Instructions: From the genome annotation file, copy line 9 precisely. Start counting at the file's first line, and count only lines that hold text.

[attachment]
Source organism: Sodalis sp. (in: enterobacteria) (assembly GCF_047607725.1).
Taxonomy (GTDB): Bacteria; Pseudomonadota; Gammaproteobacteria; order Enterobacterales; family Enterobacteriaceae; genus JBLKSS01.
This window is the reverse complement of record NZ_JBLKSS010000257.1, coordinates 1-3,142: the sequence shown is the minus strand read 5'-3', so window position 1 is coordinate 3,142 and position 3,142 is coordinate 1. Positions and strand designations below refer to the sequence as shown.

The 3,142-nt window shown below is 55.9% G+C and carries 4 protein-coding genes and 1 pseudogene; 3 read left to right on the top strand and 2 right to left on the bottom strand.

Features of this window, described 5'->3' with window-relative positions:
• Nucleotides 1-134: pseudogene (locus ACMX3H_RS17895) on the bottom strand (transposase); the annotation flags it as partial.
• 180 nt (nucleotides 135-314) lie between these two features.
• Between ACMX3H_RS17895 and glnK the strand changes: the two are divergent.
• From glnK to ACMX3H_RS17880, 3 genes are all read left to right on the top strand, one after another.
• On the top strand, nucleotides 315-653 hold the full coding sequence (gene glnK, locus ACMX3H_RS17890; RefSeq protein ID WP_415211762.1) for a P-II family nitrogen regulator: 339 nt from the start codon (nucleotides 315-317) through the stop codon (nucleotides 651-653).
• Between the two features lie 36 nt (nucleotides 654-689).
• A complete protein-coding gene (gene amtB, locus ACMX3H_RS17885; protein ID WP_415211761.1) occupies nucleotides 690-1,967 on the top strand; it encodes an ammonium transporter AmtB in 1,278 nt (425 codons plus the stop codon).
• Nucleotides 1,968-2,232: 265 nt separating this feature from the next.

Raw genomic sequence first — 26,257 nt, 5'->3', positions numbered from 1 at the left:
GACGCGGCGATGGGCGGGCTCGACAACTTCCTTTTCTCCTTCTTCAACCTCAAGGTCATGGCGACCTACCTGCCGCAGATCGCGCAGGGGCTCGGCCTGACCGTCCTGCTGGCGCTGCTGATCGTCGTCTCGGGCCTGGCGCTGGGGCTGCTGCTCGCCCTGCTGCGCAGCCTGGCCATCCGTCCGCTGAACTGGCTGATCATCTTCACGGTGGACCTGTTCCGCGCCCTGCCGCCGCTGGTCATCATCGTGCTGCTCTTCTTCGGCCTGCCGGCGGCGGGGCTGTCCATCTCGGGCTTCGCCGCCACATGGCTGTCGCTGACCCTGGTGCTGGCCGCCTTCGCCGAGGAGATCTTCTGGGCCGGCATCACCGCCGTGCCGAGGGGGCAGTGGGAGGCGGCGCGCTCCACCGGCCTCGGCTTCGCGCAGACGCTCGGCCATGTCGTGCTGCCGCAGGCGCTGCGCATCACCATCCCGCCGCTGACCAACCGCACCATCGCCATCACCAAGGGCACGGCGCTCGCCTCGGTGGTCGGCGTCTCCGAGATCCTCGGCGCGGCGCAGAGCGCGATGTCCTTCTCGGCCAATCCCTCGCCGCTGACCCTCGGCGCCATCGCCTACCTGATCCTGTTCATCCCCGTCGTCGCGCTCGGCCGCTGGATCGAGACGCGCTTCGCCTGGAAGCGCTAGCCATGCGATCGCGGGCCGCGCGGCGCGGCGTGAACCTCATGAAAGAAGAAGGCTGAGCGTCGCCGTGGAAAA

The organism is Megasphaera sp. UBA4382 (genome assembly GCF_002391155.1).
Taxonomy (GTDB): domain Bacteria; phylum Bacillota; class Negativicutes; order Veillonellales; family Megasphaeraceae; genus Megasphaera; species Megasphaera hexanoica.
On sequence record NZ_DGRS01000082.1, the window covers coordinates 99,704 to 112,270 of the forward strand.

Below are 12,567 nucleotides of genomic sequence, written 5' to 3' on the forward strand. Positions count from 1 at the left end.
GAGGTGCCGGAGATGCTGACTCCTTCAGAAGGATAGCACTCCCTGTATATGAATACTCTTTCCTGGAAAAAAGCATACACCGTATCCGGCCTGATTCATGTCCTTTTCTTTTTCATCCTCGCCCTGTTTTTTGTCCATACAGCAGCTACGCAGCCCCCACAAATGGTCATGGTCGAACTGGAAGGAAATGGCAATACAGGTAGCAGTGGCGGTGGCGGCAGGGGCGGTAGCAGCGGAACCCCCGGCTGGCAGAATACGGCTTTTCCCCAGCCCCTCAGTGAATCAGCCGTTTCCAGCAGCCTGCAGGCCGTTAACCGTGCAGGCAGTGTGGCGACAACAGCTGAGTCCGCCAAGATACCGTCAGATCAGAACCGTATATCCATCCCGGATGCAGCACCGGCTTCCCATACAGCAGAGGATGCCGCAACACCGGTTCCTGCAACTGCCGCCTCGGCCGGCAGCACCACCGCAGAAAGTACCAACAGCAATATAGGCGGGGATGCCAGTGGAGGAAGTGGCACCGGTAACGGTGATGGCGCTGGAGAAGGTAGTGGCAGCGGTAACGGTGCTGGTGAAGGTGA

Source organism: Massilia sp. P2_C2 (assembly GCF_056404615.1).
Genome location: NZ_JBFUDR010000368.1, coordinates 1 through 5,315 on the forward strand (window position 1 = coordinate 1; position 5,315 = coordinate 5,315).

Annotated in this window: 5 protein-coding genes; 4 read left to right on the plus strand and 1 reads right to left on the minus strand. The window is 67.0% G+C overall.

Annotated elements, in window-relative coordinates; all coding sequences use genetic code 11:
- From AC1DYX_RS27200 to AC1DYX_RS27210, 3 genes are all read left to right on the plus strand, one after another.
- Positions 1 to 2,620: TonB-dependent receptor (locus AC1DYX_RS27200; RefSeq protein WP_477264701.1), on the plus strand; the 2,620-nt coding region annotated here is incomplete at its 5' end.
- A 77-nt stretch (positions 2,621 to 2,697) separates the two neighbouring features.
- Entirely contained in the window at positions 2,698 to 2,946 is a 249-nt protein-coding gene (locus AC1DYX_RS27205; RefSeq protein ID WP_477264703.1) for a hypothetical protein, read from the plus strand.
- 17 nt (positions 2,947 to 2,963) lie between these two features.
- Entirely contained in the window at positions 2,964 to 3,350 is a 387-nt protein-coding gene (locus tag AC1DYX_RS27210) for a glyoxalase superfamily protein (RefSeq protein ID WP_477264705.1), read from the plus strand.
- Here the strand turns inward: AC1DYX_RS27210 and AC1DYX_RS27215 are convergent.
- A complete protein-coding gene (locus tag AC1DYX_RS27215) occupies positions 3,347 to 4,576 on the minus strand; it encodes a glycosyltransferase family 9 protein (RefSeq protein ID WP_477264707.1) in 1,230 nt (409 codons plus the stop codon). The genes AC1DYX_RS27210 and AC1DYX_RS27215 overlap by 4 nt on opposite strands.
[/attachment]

• From glnK to ACMX3H_RS17880, 3 genes are all read left to right on the top strand, one after another.